To work for the proper implementation of canon law is to play an extraordinarily
constructive role in continuing the redemptive mission of Christ. Pope John Paul II
1152 x 864
3 jan 2013
Review of James Akin, Mass Confusion (Catholic Answers, 1998), 248 pp.
Edward Peters, Review of J. Akin, Mass Confusion (1998), in National Catholic Register (23-29 Aug 1998) 8.
As a rule of thumb, 90% of Catholics receive 90% of their exposure to
things Catholic at Mass on Sunday. If Sunday Mass is sound sacramentally,
doctrinally, homiletically, even dramatically, then most of what
most Catholics will get about their faith will be sound. But if Sunday Mass is
flawed in any respect, let alone in many respects, then the great majority of
what most Catholics get will be seriously flawed.
It's an open secret, of course, that parish liturgies have, in a little
over one generation, dropped precipitously in terms of virtually all measurable
factors: average attendance, ministerial compliance with rubrics, doctrinal
topics presented in homilies, and so on. Granted, in comparison to most other
American Christian denominations, and certainly when compared to European
Catholicism, weekly Catholic liturgies in the United States seem relatively well
attended and consequently some degree of success in parish liturgical life can
be claimed. But the key word here is relatively.
Sunday Mass for most Catholics has become a relative experience. The
minister decides, often unaware that he has done so, which rubrics will be
followed and which forgotten or violated. Lectors decide (or have decided for
them by equally unauthorized persons) which Scripture texts will be edited in
proclamation and which ones won't. Musicians decide which musical styles will be
followed at which Mass. The people are often encouraged to decide for themselves
which parts of the Mass are meaningful for them. Today, parish shopping, with
selection based primarily on liturgical styles of celebrants, is common.
Who could be blamed for seeing in all of this, not "the liturgy
[which is] the common celebration of the Church itself, that sacrament of
unity" (1983 CIC 837) but rather, mass confusion? Fortunately, James Akin's
book of that same title does what no other book has even attempted to do: it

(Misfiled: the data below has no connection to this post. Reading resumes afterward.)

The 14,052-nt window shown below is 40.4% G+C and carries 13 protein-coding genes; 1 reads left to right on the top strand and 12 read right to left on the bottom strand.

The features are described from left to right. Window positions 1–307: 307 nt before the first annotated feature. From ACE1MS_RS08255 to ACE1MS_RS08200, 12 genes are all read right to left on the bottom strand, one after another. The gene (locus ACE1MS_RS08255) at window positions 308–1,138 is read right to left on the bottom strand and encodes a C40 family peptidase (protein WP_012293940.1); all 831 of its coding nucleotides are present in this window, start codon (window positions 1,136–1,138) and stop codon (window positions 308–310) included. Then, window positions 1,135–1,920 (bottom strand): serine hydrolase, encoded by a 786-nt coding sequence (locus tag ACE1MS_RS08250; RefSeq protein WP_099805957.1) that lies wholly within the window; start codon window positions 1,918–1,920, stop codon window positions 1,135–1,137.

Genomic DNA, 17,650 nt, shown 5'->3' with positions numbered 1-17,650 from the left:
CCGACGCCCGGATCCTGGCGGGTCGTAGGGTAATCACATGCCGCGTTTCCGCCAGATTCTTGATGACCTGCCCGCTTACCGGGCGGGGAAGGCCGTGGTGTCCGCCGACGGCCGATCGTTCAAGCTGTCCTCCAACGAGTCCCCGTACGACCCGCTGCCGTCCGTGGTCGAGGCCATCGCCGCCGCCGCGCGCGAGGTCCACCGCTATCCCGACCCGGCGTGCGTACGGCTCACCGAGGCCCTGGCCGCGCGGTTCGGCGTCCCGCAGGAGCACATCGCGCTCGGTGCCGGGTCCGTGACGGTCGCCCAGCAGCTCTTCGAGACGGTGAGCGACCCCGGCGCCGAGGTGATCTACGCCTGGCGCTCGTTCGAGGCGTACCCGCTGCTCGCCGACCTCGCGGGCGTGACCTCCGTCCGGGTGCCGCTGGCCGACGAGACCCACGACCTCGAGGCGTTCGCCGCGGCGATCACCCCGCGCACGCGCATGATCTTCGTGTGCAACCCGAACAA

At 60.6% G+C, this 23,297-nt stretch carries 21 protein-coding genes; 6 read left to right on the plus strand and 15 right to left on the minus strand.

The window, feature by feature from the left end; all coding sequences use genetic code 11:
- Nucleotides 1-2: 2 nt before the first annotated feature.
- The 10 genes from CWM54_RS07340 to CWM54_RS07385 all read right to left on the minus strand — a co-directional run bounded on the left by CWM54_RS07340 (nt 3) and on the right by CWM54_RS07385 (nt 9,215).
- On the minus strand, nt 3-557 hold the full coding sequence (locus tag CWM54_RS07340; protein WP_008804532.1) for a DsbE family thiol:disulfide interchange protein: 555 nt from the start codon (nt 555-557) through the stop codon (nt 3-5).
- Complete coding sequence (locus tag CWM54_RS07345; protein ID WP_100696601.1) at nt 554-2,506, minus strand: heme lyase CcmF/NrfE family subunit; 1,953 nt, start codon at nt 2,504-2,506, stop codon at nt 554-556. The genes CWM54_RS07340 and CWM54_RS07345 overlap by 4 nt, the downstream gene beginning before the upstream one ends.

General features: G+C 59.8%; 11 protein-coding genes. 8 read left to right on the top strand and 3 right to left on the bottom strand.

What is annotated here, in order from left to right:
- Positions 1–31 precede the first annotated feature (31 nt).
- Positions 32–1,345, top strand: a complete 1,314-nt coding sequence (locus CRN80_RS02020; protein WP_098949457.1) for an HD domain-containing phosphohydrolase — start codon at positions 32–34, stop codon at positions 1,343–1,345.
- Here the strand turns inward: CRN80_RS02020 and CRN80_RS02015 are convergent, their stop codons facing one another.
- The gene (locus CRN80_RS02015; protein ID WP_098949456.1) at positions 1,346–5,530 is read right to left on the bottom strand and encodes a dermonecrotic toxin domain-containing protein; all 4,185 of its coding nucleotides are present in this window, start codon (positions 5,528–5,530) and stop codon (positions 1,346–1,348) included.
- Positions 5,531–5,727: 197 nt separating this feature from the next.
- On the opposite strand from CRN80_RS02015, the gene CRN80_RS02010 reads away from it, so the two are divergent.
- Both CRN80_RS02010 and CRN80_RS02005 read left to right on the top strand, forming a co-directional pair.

compiles in a popular format the authoritative documents of the Church on
proper liturgical function, and presents them in a manner useful to those most
affected by, yet least able to apply, those documents themselves—laity
in the pew.
James Akin is a senior apologist with the worldrenowned Catholic
Answers, Inc. Only 33-years-old, his gripping personal story is included among a
dozen moving narratives about conversion to Catholicism presented in Patrick
Madrid's Surprised by Truth (Basilica
Press, 1996). Akin is a regular columnist with This Rock magazine and a
popular guest and co-host on "Catholic Answers Live" daily radio
But Akin is not, and makes no pretense of being, a "liturgical expert" in any conventional sense of the term. He takes the liturgists at their word when he writes, "As is so often pointed out, the liturgy is not the exclusive domain of liturgical experts. It belongs to the whole people of God. Even the most humble person has the right to study and inform himself of what constitutes authentic Catholic liturgy and to compare it with the liturgies he experiences." That's why his book can be so useful to laity. Their questions are his questions and their expectations are his expectations.
Akin examines virtually every aspect of practical interest to laity in the celebration of Mass. After a brief review of post-conciliar liturgical history and an overview of the proper roles of the principal ministers of Mass, Akin proceeds chronologically through the liturgy from the introductory rites, through the readings and Eucharistic prayers, to Communion and the concluding rites. He also examines liturgical vestments and furnishing and treats such things as proper posture and actions during Mass. There are even some suggestions on various methods for resolving liturgical disputes locally before lasting damage is done to faith and feelings. Liturgical music, however, being nearly a field of its own, is referenced only occasionally.
Two things in particular commend this book to a wide audience. First is Akin's willingness to quote carefully from original Church documents on liturgy, rather than merely offering his own interpretation of what they say. This bespeaks not only Akin's willingness to present liturgical rules in their proper context, but his recognition of the right of the faithful to read for themselves what Church leadership wants in the way of sound liturgy. Second, Akin offers a table of "Commonly Raised Issues" with clear indications of propriety, along with more detailed references for further study. This is, after all, a handbook that needs to lend itself to more practical applications.
The first step in pursuing the good is knowing what it is. Catholics who wish to know what goods are offered in the liturgy as envisioned and authorized by the highest ecclesiastical authorities can hardly begin their search better than by consulting Akin's excellent reference work.